Former State Dept. official pleads guilty to taking gifts from China

Official met with intelligence agents

By David Shortell, CNN
Win McNamee/Getty Images

Washington, DC - A former State Department employee pleaded guilty Wednesday to trading sensitive information with Chinese intelligence officers in exchange for lavish gifts.

At a hearing in DC federal court, Candace Claiborne, who had worked for the State Department in countries across the globe since 1999, spoke softly and wiped her eyes with a tissue as she formally admitted to conspiring to defraud the government.

Claiborne was charged in 2017 with taking gifts including electronics, vacations and a fully-furnished apartment, as well tuition payments to a Chinese fashion school for a family member, from two Chinese officials, and lying about her interactions with them on clearance forms and in interviews with government background investigators.

According to plea documents, Claiborne met with the intelligence officials monthly while on a posting in China and on multiple occasions handed over manila envelopes stuffed with printed cables, white papers and other non-public documents about the movements and discussions of US diplomats.

"Candace Marie Claiborne traded her integrity and non-public information of the United States government in exchange for cash and other gifts from foreign agents she knew worked for the Chinese intelligence service," said John Demers, the assistant attorney general in charge of the Justice Department's National Security Division, in a statement. "Violations of the public's trust are an affront to our citizens and to all those who honor their oaths."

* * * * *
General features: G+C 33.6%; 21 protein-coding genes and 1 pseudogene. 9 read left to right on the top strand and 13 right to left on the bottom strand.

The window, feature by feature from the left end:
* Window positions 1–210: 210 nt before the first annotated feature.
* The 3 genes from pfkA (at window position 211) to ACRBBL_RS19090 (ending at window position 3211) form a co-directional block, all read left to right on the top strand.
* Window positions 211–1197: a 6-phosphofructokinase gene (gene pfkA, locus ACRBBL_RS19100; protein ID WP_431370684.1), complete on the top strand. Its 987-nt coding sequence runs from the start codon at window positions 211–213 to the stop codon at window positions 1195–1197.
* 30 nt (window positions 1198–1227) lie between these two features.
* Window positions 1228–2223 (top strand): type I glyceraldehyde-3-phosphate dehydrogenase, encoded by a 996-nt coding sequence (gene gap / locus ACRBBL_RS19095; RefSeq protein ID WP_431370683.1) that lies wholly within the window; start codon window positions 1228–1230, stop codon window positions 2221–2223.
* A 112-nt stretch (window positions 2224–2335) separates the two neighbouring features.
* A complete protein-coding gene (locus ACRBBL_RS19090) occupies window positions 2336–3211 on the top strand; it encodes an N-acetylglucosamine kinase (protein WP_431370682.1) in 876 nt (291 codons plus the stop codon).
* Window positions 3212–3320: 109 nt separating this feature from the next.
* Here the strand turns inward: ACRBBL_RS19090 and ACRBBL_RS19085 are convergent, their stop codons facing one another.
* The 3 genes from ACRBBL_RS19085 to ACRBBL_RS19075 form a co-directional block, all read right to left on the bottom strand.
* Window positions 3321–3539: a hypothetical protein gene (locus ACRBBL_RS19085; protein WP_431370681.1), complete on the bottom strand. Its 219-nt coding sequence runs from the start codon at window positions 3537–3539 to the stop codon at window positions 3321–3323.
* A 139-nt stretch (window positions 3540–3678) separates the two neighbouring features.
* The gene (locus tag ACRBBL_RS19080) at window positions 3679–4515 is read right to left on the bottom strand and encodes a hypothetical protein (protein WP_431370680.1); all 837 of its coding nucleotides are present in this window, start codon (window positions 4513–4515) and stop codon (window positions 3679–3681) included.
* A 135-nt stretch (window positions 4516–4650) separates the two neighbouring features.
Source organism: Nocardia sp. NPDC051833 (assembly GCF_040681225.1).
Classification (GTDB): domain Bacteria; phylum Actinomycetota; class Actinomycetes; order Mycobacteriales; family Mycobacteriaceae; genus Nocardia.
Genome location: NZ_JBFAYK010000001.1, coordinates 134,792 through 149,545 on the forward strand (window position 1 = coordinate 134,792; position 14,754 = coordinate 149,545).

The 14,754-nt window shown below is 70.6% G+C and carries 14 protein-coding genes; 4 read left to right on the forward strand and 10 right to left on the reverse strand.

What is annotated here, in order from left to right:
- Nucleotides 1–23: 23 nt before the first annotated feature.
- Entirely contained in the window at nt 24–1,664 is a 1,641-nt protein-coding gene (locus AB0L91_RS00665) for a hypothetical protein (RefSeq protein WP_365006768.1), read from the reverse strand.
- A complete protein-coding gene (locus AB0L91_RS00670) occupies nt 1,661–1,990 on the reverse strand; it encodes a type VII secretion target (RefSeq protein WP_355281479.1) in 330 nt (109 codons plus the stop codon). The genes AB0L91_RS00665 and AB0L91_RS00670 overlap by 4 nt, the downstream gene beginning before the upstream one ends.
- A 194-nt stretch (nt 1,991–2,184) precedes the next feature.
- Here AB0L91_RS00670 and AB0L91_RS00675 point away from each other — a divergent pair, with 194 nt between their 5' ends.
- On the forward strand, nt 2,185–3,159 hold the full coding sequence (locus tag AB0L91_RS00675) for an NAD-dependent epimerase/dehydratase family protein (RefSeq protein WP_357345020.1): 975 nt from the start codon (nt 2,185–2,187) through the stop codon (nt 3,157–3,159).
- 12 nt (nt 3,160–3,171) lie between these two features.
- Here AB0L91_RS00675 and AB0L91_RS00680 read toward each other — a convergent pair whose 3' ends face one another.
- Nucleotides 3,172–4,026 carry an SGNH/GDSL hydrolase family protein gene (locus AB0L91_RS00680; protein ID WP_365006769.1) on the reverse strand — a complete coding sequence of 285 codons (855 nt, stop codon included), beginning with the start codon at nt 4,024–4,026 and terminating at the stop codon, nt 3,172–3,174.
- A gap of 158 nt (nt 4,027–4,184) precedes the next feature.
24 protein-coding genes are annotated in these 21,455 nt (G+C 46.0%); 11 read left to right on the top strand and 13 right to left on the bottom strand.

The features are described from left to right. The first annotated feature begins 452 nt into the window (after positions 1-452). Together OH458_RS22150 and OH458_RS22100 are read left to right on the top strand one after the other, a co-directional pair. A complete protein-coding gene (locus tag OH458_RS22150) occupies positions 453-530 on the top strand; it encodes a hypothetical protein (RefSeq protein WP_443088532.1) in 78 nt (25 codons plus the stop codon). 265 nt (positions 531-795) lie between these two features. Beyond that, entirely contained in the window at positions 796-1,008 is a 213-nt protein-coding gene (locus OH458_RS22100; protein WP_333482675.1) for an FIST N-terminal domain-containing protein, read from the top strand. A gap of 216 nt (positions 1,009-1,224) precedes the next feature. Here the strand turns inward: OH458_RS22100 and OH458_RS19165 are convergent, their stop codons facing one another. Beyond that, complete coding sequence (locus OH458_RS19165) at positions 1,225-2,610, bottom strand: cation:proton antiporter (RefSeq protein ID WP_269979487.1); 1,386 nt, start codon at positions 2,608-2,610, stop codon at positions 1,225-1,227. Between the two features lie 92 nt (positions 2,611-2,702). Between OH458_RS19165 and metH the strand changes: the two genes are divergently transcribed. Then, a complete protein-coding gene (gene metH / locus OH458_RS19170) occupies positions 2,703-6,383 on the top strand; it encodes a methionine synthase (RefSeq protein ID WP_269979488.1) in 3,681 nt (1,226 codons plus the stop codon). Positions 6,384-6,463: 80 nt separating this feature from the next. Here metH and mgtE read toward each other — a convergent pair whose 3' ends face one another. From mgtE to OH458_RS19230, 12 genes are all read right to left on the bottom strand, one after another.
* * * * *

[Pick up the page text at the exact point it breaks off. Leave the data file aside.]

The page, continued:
On Wednesday, wearing a purple head covering and with family members watching from the courtroom gallery, Claiborne, 63, told a judge that she wanted to "plead guilty" to the one conspiracy to defraud the government count.

Judge Randolph D. Moss accepted the plea agreement, which attorneys had said was in the works for months.

Claiborne will self-surrender to authorities on June 5, ahead of a sentencing hearing on July 9.

She faces a maximum of five years in prison on the conspiracy charge.

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